Authors

Aleksander Nowak

He studied composition with Aleksander Lasoń at Katowice’s Academy of Music and with Steve Rouse at the University of Louisville, receiving scholarships from the ‘Young Poland’ programme of the National Centre for Culture Poland and the Polish Minister of Culture and National Heritage.

Since 2011 he has presided over the Katowice branch of the Polish Composers’ Union, as well as coordinating such festivals as: The Silesian Days of Contemporary Music, The Silesian Rostrum of Composers, and Brand-New Music. His accolades include the Polish state television channel TVP Kultura’s award ‘Guarantee of Culture’ (2011) and ‘Polityka’ Passport (2018). Nowak is a lecturer on the faculty of his alma mater. “My perception of the world is as a narrative; I see stories as staged versions of some truths,” says this one of the most recognisable composers of his generation. Aesthetically his music demonstrates affinities to the output of the Stalowa Wola generation, albeit he approaches their legacy with a dose of criticism. His characteristic ‘life-describing’ manner of composition is reflected in the titles of and commentaries for his works, as well as musical quotations and quasi-quotations. Concertante forms take pride of place in his instrumental music. They tend to receive such poetic titles as, for instance, mini-concerto for violin and chamber orchestra Cry Little Baby, Cry (2011).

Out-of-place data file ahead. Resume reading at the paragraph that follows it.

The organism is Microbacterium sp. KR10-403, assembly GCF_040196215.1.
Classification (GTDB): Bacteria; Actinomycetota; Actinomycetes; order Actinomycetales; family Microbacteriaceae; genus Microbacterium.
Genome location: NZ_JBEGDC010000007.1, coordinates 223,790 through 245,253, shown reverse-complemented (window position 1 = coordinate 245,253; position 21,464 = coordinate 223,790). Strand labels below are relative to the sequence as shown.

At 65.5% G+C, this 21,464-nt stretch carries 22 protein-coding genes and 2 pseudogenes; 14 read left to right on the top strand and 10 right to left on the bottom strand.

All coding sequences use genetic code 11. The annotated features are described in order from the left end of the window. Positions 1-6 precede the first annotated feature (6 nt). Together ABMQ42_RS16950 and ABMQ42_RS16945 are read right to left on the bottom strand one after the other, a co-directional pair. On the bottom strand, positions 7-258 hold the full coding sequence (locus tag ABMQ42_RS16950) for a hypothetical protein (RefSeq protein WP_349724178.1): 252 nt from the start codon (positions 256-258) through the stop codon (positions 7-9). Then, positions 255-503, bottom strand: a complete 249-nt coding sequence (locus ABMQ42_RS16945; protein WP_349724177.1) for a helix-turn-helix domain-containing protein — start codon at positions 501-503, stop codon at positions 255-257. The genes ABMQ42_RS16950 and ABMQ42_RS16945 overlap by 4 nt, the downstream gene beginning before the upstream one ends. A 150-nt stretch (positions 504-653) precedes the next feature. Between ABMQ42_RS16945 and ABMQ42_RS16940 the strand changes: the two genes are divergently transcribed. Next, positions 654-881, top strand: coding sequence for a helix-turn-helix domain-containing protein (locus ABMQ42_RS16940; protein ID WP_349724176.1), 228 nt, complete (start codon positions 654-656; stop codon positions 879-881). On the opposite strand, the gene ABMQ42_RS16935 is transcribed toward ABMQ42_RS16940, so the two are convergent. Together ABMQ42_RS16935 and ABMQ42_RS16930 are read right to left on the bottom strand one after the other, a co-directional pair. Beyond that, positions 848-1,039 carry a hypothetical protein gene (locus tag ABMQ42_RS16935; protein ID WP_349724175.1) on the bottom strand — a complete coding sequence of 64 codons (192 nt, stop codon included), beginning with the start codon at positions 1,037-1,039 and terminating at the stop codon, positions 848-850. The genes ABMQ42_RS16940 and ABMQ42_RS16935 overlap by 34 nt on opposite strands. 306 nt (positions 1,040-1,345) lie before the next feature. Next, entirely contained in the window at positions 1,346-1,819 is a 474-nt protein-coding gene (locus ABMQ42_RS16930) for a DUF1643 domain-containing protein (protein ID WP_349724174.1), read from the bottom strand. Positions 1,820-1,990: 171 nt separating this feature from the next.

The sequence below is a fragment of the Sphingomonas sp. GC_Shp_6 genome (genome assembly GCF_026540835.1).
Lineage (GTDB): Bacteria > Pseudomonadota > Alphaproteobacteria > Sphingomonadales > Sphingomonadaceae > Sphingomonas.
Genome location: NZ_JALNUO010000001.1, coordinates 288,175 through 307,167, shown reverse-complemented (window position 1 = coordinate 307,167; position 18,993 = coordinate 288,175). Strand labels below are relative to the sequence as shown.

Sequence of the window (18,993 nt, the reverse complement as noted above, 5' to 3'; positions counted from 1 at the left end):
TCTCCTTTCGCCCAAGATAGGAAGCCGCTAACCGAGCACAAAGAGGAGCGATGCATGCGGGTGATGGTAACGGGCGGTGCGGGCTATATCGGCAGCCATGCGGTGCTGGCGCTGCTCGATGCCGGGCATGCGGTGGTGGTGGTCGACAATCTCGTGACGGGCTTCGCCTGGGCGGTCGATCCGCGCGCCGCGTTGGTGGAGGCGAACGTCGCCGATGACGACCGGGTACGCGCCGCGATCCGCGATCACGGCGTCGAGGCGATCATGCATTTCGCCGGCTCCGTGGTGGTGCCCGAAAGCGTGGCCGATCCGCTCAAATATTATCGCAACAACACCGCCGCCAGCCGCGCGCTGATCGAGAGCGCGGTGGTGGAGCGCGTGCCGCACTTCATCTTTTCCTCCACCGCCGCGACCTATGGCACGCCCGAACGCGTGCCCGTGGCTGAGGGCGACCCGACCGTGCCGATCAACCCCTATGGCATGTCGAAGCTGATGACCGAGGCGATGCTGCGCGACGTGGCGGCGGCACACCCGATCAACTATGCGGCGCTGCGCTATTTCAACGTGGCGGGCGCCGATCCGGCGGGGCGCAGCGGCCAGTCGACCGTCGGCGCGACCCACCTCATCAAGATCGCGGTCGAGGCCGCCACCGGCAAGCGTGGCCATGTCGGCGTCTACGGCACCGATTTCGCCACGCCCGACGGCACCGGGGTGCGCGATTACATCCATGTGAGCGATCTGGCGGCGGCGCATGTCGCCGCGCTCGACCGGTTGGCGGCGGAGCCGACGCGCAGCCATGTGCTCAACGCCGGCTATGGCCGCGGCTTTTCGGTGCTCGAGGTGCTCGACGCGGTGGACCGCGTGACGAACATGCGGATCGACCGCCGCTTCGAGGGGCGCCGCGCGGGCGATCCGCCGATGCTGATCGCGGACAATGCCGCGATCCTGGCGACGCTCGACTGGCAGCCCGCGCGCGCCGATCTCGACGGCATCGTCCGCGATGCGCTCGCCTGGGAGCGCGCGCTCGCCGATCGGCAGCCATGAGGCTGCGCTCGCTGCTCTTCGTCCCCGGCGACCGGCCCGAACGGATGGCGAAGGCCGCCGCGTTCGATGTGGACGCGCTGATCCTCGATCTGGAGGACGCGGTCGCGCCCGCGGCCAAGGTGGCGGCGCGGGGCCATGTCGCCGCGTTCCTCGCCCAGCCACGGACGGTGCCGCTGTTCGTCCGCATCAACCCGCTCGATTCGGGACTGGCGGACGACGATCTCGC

The opera plays a major role in the composer’s output: the chamber opera Sudden Rain (2008) and Space Opera to texts by Bulgarian writer Georgi Gospodinov (2015), which deals with the topics of human expansion into new territories and the suffering of animals. The 2018 edition of the Sacrum Profanum festival featured a production of his ahat ilī – Sister of Gods to a libretto by Olga Tokarczuk, whereas his Drach. Dramma per musica to a libretto by Szczepan Twardoch was a commission of the 2019 AUKSODRONE festival.

Nowak’s other major compositions include: Last Days of Wanda B. for string orchestra, Fiddler’s Green and White Savannas Never More for male voices and chamber orchestra, as well as Naninana.

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